During the 1990s, low-skilled single mothers left cash assistance and increased their labor force participation at unprecedented rates. An important question is the extent to which increased work effort has translated into increased access to social insurance programs, especially unemployment insurance (UI). UI is traditionally considered the major safety net program protecting against lost income incurred during unemployment. Existing literature, though, finds that low-skilled workers experience difficulties accessing UI. This study explores the extent to which low-skilled single working mothers—especially welfare leavers—have transitioned away from utilizing cash welfare assistance to accessing UI upon entering a spell of unemployment, post-welfare reform. The study focuses on three questions: (1) How has cash welfare utilization changed for single mothers transitioning into unemployment, pre- and post-reform?; (2) How has UI utilization changed?; and (3) How has UI eligibility changed?
Data are drawn from the Survey of Income and Program Participation (SIPP), a nationally-representative, longitudinal survey, to examine changing levels of eligibility and receipt of UI experienced by low-skilled single mothers, and welfare leavers in particular. The SIPP is collected by the U.S. Census Bureau, with panels offering nearly continuous data from 1984 through 2007. Panels track respondents for 2 to 4 years, collecting monthly data on demographics, income, welfare utilization and labor force participation.
Analyses compare cash welfare receipt and UI eligibility and receipt among three cohorts of low-skilled single mothers and welfare leavers who experience an employment separation (1) before reform (1989-1995), (2) directly following reform (1996-2000), and (3) during the current decade (2001-2007). Using a difference in difference approach, these groups are also compared to other groups not equally affected by welfare reform: (1) low-skilled married mothers; (2) low-skilled single women without children; and (3) low-skilled African American men. Examining trends in UI eligibility and receipt among these populations can offer evidence as to whether changes in receipt and eligibility among low-skilled single working mothers are part of larger labor market shifts, or are related to factors that particularly affect this population. Regression analyses are used to control for competing factors.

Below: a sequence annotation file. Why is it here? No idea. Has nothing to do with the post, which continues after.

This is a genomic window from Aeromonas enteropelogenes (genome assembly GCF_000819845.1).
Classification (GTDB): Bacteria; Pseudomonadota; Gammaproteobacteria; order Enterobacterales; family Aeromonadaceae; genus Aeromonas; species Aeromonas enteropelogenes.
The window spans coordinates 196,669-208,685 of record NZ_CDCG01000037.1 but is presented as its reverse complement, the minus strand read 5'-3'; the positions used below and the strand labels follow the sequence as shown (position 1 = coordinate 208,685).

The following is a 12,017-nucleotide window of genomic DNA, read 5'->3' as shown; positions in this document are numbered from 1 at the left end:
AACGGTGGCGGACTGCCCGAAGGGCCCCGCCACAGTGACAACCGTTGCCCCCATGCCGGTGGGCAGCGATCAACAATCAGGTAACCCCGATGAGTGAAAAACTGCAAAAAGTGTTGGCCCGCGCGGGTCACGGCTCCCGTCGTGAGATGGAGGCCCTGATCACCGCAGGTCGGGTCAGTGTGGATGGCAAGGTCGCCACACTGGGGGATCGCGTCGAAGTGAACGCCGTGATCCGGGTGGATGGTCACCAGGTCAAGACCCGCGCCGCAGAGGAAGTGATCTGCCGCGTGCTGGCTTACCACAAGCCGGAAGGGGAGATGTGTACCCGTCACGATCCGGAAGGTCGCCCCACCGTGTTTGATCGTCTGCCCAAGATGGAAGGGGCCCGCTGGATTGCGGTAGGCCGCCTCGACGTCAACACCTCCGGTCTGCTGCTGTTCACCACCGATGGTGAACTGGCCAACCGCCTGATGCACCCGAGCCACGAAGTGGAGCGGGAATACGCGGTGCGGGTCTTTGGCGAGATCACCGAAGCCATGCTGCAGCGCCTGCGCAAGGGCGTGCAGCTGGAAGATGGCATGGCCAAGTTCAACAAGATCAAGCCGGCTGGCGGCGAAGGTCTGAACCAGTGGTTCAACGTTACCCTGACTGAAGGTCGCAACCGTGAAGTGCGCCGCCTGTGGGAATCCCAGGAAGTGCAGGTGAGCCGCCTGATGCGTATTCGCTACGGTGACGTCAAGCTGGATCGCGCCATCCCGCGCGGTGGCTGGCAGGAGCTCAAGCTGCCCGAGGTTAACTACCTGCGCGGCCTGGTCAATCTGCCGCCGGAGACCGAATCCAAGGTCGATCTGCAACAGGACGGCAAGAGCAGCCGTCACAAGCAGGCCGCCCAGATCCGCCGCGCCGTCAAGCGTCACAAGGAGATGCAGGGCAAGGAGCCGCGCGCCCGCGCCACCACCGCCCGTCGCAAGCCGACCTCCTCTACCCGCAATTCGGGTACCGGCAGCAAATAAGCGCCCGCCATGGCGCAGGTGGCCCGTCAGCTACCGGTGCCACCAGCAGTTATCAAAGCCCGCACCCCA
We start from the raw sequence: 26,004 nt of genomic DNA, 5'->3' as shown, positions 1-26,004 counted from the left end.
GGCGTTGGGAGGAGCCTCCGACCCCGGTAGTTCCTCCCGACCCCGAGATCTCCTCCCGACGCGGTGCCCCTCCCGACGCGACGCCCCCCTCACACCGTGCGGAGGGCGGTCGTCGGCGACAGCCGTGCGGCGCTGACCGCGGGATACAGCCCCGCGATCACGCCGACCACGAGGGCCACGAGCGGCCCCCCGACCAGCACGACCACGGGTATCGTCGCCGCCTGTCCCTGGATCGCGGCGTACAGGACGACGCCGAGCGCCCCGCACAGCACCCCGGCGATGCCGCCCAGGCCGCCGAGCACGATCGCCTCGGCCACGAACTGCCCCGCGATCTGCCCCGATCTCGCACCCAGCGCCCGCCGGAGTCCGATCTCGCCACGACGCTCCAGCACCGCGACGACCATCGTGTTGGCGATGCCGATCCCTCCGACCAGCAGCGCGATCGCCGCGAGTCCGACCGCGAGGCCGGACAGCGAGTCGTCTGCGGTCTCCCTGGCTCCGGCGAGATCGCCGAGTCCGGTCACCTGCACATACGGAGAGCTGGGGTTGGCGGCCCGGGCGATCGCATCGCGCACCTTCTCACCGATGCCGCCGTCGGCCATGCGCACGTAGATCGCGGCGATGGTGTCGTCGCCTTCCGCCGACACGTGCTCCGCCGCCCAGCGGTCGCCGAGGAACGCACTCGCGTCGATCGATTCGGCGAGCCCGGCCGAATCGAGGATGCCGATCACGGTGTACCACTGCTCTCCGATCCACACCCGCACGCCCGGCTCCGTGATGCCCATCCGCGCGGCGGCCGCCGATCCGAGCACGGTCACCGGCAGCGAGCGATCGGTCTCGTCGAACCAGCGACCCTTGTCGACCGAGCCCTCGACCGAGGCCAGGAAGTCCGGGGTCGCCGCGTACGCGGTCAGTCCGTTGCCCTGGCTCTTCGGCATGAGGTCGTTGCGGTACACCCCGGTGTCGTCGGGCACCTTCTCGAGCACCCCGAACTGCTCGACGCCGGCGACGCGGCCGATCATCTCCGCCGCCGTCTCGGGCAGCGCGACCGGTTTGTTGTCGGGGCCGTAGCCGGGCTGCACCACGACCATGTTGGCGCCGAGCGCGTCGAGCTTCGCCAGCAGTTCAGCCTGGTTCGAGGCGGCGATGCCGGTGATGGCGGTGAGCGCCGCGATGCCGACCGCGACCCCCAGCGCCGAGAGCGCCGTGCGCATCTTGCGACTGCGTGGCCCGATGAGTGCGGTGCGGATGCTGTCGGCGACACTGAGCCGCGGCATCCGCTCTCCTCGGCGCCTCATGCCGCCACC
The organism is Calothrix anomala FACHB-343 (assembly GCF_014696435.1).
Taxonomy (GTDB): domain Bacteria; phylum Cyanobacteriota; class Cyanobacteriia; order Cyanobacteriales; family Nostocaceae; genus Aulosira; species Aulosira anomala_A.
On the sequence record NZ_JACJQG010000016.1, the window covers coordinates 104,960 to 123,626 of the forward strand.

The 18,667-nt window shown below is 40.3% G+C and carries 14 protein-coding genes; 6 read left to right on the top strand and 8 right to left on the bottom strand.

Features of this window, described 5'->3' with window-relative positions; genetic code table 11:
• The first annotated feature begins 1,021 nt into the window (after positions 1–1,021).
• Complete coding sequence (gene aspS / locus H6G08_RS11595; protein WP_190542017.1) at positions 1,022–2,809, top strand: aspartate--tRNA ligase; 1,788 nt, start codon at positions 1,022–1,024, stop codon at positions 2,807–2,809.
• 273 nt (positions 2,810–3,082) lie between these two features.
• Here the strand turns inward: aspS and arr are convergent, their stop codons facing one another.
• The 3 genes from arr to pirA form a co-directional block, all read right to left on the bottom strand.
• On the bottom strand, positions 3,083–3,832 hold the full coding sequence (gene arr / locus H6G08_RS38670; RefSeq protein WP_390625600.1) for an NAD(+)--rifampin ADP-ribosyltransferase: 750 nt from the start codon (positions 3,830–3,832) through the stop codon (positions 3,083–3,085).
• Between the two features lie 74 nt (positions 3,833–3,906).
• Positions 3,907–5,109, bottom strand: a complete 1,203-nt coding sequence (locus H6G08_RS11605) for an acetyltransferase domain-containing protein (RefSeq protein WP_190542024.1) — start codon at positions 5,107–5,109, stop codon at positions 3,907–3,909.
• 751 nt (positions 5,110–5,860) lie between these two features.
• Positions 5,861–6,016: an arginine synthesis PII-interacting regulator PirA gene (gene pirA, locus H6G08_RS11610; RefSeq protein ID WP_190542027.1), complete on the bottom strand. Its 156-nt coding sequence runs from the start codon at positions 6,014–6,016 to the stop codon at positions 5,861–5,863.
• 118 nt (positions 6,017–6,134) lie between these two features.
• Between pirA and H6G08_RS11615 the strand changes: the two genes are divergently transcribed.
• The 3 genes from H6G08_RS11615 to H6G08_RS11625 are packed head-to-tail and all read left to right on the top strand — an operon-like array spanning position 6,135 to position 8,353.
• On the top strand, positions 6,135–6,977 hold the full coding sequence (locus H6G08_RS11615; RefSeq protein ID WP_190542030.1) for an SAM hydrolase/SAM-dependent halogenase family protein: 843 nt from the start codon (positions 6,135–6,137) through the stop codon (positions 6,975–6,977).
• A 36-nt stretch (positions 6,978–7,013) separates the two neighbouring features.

The proportion of low-skilled single mothers entering a spell of unemployment who receive cash welfare (AFDC/TANF) fell substantially between 1989 and 2007. The proportion accessing UI also fell, from a high of 24 percent during 1989-1993, to between 10-14 percent post-reform. This means the proportion of low-skilled single mothers transitioning into unemployment who access neither program has increased from less than half pre-reform, to 73 percent during the current decade. Results further suggest that most low-skilled single mothers transitioning into unemployment during all periods already meet UI earnings (monetary) requirements. The more serious barriers are non-monetary requirements that restrict eligibility to those with involuntary and official employment separations.
Results suggest low-skilled single mothers have not gained increased access to UI since welfare reform. Policy debates in the U.S. usually focus on reforming earnings requirements. If these results are correct, increasing UI access among low-skilled single mothers will require liberalizing non-monetary requirements.